The Journey for Kiwi Dollar vis-à-vis New Zealand's GDP Projections

  • Mar 30, 2020 NZDT
  • Team Kalkine
The Journey for Kiwi Dollar vis-à-vis New Zealand's GDP Projections

Coronavirus has gone on a rampage through global currency and financial markets with severe repercussions for the global and NZ economy. With travel bans and widespread quarantines amid lockdowns, every country is struggling in implementing health and economic measures to stop the spread of the virus.

As per the release by WHO dated March 29, 2020, COVID-19 has affected 476 people to date with one death in the country.

NZ economy is set to contract more in the year with the extent of contraction depends on the length of the lockdowns, the extent to which businesses have been affected, and how quickly the market turnarounds. This environment sparks a selling interest in the markets for the currency.

Kiwi Dollar's journey

The NZ dollar has been among the worst-hit currencies in global trading in 2020. The kiwi dollar has seen a significant fall from 0.660 in January 2020 to a low of 0.547 on 19th March, depreciating by ~17%.

Plunging equity markets, travel bans, oil price crash, cancellation of major events and the rising spread of the virus hit investor's sentiment to rock-bottom. Substantial trade and risk connections have also kept the currency under pressure.

However, the Kiwi currency saw a big rebound partly on the back of stimulus packages taken by the government and the Central bank.

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Finance Minister of NZ, Grant Robertson, made an announcement about $12.1 billion fiscal package which is worth 4% of GDP on COVID-19. It was a much larger package than what was implemented during the global financial crisis. The package included support for the health sector, the income of the vulnerable, aviation and wage subsidies for businesses. The relief package comes on top of the $12 billion 'Upgrade programme' designed to maintain a vibrant economy in the medium-term.

NZ’s Central Bank, RBNZ, has reduced the official cash rate to 0.25% from 1% on 16th March 2020. The bank also announced the purchase of government bonds up to NZ$30 billion over the next 12 months on 23rd March 2020 as adverse effects of the virus continue to distort economic activity. 

The kiwi dollar spiralled higher to close at 0.6051 on 29th March from the closing price of 0.5673 on 19th March 2020. The recovery in global equity markets is another factor for the NZ dollar rebound.

After the Federal Reserve reduced interest rates to zero, increased USD swap lines to other central banks and injected cash into their systems, the world is flooded with US dollar supply after a mad rush for US dollars two weeks ago.

The pace with which the kiwi dollar rebounded could be positive news for NZ as fiscal policy and lower cash rates in domestic and global economy eased financial pressures and supported recovery.


NZ GDP Projected to Plunge in Q2

With New Zealand on level 4 lockdown at present, the economic road is uncertain and could go in a deep contraction if the outbreak is not contained.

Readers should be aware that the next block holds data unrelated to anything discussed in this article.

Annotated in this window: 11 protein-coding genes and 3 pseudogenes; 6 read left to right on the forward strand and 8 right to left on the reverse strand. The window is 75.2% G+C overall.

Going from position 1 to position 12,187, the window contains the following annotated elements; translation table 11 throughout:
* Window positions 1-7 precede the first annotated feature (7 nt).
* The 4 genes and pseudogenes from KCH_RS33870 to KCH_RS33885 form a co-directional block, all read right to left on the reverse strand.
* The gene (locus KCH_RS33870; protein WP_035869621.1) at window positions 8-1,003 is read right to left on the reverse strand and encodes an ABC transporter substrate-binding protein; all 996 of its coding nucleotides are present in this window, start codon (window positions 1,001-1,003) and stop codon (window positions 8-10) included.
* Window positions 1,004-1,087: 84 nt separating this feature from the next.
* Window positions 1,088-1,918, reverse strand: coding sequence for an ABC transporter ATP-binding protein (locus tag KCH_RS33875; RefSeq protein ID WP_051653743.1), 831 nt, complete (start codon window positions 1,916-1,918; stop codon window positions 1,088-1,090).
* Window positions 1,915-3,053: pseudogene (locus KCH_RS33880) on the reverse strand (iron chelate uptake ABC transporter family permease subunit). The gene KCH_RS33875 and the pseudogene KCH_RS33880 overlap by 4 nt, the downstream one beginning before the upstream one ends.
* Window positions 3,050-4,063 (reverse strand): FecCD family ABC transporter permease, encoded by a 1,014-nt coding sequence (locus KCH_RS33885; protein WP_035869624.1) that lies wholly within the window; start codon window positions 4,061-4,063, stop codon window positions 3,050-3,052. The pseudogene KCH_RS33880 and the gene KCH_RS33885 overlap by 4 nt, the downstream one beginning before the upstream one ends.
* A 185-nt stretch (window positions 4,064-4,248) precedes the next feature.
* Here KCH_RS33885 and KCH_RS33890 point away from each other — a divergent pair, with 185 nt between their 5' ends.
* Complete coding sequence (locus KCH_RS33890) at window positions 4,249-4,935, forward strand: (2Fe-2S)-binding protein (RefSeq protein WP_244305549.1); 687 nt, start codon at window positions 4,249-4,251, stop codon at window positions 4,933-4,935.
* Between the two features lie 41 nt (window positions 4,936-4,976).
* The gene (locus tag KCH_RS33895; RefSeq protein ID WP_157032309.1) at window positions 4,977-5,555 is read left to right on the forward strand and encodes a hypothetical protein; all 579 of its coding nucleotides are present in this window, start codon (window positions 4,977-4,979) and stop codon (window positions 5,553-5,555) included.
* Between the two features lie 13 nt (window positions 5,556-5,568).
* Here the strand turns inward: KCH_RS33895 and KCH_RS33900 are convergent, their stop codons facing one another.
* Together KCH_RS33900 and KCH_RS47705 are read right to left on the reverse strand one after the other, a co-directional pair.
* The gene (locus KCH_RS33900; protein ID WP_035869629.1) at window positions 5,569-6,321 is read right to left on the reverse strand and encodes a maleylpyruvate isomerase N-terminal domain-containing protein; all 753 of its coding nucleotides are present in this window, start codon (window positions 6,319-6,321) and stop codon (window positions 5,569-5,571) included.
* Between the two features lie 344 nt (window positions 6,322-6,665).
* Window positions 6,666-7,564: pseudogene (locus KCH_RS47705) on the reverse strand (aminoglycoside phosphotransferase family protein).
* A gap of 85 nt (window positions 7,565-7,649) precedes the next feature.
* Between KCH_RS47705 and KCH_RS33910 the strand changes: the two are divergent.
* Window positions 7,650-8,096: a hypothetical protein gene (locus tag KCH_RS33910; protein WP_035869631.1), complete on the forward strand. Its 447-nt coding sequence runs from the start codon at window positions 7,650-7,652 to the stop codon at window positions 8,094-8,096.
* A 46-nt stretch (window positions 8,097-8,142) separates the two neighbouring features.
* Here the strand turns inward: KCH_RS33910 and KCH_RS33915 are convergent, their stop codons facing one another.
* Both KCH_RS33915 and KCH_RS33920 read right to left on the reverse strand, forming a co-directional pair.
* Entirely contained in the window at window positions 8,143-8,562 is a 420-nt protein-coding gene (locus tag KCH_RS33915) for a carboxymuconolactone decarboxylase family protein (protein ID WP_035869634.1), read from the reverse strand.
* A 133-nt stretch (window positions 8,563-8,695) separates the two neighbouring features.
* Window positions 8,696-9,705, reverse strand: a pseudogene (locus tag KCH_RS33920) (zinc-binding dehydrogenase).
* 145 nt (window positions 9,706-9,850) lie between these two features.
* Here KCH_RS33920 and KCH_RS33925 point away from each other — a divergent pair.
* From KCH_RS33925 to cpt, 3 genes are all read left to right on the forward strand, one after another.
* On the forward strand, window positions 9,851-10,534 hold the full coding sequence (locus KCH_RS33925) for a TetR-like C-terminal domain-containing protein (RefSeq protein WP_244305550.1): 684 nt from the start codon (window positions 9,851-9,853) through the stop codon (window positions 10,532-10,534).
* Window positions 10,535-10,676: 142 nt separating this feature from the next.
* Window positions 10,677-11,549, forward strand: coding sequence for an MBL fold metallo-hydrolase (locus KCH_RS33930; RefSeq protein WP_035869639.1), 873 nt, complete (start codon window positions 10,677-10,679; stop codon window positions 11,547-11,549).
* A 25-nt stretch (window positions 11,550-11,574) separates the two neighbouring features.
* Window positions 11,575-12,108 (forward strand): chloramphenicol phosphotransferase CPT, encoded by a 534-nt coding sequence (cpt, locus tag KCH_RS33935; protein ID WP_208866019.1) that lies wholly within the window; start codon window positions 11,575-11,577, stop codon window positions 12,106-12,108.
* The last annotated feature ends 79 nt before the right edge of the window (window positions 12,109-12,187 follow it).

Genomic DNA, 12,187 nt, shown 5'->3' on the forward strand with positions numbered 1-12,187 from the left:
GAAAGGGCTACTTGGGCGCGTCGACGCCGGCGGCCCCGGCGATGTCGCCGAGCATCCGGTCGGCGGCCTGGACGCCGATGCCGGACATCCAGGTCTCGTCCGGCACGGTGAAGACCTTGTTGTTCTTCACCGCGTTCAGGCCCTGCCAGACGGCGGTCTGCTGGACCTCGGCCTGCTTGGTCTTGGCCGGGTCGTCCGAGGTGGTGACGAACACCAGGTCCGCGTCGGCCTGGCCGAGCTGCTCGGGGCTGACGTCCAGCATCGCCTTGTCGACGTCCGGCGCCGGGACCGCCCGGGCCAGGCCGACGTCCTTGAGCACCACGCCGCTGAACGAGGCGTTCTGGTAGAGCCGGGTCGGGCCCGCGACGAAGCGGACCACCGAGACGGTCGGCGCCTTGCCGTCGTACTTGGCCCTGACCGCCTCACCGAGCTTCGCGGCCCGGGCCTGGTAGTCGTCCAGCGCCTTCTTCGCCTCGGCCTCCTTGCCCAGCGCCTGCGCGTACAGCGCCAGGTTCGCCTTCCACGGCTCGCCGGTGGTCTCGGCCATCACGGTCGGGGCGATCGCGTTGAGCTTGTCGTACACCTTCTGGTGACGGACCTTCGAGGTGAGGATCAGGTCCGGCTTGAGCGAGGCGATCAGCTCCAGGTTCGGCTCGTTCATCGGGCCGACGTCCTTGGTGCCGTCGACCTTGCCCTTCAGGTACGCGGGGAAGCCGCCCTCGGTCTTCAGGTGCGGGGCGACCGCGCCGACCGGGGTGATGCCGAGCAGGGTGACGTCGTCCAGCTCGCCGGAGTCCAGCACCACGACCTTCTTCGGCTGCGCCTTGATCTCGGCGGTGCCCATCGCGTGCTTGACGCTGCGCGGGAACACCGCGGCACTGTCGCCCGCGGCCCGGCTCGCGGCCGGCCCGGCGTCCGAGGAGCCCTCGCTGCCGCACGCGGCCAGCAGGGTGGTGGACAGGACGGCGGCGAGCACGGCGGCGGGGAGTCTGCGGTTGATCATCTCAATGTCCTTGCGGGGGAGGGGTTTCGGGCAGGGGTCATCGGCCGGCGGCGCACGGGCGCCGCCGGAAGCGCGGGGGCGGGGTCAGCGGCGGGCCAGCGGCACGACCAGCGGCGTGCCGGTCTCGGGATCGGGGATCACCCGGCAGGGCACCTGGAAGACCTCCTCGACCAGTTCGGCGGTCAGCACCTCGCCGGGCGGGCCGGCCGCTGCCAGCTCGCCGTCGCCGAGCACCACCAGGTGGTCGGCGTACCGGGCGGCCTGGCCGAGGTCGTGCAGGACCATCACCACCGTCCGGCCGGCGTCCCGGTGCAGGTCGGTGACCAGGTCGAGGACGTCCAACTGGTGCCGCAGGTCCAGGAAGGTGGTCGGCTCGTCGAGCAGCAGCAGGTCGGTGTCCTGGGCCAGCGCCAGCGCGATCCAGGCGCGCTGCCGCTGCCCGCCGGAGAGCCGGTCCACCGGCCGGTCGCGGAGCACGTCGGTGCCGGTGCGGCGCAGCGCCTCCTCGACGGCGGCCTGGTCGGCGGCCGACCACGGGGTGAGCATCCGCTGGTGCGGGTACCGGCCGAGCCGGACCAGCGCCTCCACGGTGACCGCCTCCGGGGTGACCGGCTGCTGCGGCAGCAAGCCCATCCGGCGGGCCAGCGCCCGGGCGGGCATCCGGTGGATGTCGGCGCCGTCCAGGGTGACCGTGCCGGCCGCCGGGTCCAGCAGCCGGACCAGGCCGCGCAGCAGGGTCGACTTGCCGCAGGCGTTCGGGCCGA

OECD projects economic growth of New Zealand to edge down to 2.6% by 2020.

Big banks, such as ABS and ANZ, are expecting GDP of NZ to contract by approximately 6% this year, primarily driven by the coronavirus, well above the sub 3% cumulative reductions to NZ manufacture-based GDP in the 1990s as well as the global financial crisis of 2008.

ABS bank expects GDP of NZ to take a sizeable cumulative hit due to COVID-19 as not all the activity that suffered during the lockdowns will be back. The bank estimates a 15% decline in Q2 GDP and approximately 10% climb in the second half of 2020 contingent on the persistence of lockdown. It expects the unemployment rate to hover around 7% in 2020 but to drift lower from 2022 onwards.

ANZ expects NZ GDP to fall by 5-6% over 2020 with a substantial drop of 17% in Q2. It had forecasted a 3-4% dip in GDP on average earlier. The bank is of the view that unemployment rate is expected to be 8% for 2021 Q1.

Westpac has been estimating annual GDP for 2020 to be 5.6% lower than 2019 and unemployment to increase to 9%. It estimates a 1% decline in NZ GDP in the March quarter and 14% in the next quarter. After the lockdown, the economy is expected to gather pace as businesses reopen. Subsequently, the bank has forecasted a 9.9% jump in GDP in Q3.  

Business confidence has fallen significantly due to coronavirus disrupting global economic activity.

Head of Research of BNZ, Stephen Toplis, mentioned, "Economy is not expected to level to pre-crisis levels till the year 2023, and it is very difficult to bring unemployment rate below 5% before 2025.

Weak NZD in the near-term



NZD/USD forecast





























Source: ASB, Westpac and BNZ reports

As per the table mentioned above, ANZ, Westpac and BNZ expect a depreciation of NZD in the near-term.

There is a sharp shift in sentiment away from USD due to increasing focus on rising lay-offs and precipitous spread of coronavirus in the US, while NZD is firming on “food exports.” New Zealand is well placed to meet its food demand than many countries to withstand the consequences of coronavirus outbreak.

However, the tourism industry is expected to be slow to bounce back, and due to extensive quantitative easing measures taken by the government, capital can flow out of the country, which can bring NZD down. The overall currency forecasts remain uncertain due to high market volatility amid coronavirus.

All prices amid currency pairs are relative values. If New Zealand comes out healthy and is successfully able to fight the coronavirus crisis better and earlier, then NZD is least expected to fall.

The banks expect a weaker NZD due to increased risk aversion attitude. NZD can edge higher compared to other key exchange rates if COVID-19 impact dwindles.


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